He never mentioned his arm concerns.

First consultation: “He told me that I had an injury in my right hand,” Ellison said.

Ellison said the process was simple. The healer put his hands on Ellison’s arm/hand and he almost instantly felt relief.

“Three days later I shot more arrows in a single day than I have in three years,” said Ellison, who still visits the healer when he and his wife return to Slovenia. “No pain.”

In 2019, Ellison turned in a memorable season that included a world title and a return to the No. 1 spot in the world rankings for the first time since March 2013.

“In the back of your head, you’re a little afraid (the pain) could happen again,” Ellison said. “So you make every day count while you can. I didn’t take anything for granted like before.”

An image of Ellison went viral on social media during the Rio Games. A picture of a bearded Ellison ran alongside a shot of actor Leonardo DiCaprio from the movie “The Revenant.”

The resemblance was spot on. He was asked almost as much about that as his medals.

“All of a sudden people just showed up at the field and I’m asked, ‘Hey, what do you think about the comparisons with him?’” recalled Ellison. “And then I looked it up and I’m like, ‘OK, this really became a thing.’ It’s all fun.”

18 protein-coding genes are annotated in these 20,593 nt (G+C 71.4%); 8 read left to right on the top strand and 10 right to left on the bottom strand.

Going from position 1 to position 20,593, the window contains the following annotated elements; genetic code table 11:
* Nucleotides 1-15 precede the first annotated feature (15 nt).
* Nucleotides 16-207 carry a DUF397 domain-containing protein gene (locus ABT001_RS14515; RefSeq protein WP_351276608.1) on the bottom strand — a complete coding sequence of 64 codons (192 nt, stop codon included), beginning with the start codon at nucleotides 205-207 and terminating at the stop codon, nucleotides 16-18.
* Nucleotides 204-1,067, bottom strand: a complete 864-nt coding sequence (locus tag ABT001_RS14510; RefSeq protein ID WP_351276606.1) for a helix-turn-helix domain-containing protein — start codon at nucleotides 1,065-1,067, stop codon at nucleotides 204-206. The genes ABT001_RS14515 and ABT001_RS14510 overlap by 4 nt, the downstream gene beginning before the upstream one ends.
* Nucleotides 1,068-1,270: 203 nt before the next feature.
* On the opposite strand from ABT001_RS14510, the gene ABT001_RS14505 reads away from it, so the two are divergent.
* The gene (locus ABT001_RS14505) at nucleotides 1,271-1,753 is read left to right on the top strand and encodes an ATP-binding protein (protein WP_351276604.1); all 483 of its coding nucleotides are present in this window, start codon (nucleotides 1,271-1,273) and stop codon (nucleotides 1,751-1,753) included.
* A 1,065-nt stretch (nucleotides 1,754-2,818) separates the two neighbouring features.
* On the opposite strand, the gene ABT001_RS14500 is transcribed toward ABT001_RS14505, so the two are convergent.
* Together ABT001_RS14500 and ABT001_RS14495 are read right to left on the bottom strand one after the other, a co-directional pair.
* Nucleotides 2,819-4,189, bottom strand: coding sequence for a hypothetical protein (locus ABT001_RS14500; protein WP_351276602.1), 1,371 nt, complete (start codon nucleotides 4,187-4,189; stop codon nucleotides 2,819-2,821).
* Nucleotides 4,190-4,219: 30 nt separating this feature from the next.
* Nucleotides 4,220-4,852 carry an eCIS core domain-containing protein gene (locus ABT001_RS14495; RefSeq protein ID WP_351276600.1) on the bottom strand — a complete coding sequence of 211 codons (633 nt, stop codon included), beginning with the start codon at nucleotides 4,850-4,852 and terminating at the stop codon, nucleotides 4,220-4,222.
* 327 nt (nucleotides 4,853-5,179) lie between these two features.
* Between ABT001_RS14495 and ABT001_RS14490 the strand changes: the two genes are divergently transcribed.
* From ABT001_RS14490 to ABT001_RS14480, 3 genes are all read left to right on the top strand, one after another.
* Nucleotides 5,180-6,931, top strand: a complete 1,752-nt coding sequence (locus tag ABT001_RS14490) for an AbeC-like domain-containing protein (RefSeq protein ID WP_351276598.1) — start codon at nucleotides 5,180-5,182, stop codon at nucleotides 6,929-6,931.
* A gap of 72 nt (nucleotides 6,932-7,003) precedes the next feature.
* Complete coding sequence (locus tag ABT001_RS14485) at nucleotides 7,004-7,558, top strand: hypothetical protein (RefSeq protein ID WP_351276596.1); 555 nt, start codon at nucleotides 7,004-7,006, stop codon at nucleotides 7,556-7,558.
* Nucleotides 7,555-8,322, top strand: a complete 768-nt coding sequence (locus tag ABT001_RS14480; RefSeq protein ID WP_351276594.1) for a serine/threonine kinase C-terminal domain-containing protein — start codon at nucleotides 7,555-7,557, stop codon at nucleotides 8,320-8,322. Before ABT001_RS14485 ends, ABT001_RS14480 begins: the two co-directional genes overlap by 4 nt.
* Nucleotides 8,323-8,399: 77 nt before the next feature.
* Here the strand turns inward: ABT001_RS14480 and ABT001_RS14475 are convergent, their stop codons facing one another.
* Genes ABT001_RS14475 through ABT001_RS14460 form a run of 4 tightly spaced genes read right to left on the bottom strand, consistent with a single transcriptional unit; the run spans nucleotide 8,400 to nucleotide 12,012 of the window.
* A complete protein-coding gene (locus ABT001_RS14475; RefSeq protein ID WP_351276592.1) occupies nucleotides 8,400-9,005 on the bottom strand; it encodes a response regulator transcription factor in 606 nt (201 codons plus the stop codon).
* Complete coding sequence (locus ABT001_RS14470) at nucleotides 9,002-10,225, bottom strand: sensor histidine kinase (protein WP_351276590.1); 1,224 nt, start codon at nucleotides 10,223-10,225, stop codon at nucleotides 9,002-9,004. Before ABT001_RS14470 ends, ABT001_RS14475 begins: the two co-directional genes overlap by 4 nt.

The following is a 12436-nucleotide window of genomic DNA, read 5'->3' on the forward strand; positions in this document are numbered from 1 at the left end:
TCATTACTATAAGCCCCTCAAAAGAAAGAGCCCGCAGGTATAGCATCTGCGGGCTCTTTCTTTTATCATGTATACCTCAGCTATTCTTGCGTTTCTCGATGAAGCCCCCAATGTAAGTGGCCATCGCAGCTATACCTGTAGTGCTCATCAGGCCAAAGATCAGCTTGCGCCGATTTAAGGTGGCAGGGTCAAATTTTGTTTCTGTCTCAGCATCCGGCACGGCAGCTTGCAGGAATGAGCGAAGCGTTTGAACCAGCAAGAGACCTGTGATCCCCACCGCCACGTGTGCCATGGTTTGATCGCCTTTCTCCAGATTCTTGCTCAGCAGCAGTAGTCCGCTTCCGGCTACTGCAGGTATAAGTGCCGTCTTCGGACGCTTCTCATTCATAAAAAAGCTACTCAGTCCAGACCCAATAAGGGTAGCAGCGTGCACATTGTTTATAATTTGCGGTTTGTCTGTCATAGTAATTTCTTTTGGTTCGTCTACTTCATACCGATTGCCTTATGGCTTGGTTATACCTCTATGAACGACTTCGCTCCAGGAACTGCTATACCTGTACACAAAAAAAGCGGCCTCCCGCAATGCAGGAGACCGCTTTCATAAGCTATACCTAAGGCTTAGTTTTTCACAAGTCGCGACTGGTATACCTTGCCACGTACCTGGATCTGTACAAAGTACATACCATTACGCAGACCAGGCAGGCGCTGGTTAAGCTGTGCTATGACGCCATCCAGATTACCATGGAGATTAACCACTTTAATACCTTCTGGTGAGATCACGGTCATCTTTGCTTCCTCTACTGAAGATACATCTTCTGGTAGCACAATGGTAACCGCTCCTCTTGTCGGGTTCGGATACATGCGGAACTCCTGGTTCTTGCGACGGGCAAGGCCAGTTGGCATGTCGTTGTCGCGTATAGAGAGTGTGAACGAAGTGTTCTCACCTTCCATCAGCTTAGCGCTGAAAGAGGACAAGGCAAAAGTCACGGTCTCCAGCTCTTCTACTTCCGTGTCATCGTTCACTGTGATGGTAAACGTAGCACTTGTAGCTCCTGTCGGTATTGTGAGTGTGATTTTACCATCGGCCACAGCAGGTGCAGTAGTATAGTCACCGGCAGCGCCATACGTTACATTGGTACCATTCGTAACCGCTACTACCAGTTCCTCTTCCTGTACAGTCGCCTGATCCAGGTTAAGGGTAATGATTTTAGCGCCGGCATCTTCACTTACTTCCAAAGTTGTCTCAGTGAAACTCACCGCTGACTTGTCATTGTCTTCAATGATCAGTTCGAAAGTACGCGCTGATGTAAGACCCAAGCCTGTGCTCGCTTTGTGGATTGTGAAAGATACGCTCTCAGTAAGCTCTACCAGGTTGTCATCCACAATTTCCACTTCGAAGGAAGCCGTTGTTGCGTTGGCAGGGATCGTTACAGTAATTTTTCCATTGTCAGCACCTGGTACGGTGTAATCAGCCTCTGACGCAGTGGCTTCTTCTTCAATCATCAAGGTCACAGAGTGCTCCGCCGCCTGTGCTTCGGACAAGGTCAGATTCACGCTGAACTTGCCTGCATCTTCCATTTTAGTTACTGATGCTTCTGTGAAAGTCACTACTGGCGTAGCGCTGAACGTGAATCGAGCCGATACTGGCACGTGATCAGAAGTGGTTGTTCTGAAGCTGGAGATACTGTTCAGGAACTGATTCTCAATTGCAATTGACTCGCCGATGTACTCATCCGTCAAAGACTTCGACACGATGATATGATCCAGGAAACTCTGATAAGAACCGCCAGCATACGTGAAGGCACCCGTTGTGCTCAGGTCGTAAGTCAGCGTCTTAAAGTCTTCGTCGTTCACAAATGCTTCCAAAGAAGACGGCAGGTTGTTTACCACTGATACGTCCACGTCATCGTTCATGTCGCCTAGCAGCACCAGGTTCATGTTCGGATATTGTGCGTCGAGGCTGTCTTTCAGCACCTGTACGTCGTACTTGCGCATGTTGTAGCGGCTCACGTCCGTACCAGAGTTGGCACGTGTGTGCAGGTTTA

Now, there’s even more in common with DiCaprio: Both appear in movies.

World Archery followed Ellison last season for a film titled “Believe: Brady Ellison.” He hasn’t seen an edited version, but has watched the trailer of the documentary due out this summer.

He gives it a thumbs up.

“Hopefully it will get a lot of hits since no sporting events are going on right now,” Ellison said. “I’m really looking forward to seeing it.”

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Brady Ellison is first U.S. world champion in archery since 1985

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Brady Ellison, the top-ranked U.S. archer for much of the last decade and once No. 1 in the world, finally has a global championship.

Ellison, a 30-year-old with three Olympic medals (but none gold) became the first American to win an individual world title in archery’s Olympic discipline — recurve — since 1985 in ‘S-Hertogenbosch, Netherlands, on Sunday.

“I’ve always wanted it so bad, and then just I’d get there and make a little mistake and go out in the quarters and don’t give myself the chance,” Ellison said, according to USA Archery. “I shot good here, I’ve been shooting good all year and it just hasn’t sunk in yet. I’ll start crying soon.”

Ellison needed a tiebreaking shoot-off in the final against Malaysian Khairul Anuar Mohamad to grab that first gold. He delivered a perfect arrow for a 10-8 win.

Ellison entered the 2012 London Games as the world’s top-ranked archer but was eliminated in the round of 32. He helped the U.S. to team silver earlier in the Games. Ellison came to Rio ranked sixth in the world and left with individual bronze (missing the gold-medal match via semifinal shoot-off) and another team silver.

The last American to earn an Olympic archery title was Justin Huish, the ponytailed, backwards-cap wearing phenom who swept individual and team titles at the 1996 Atlanta Games.

“Now I need that Olympic gold medal,” Ellison said, according to USA Archery. “And I’m going to get it next year.”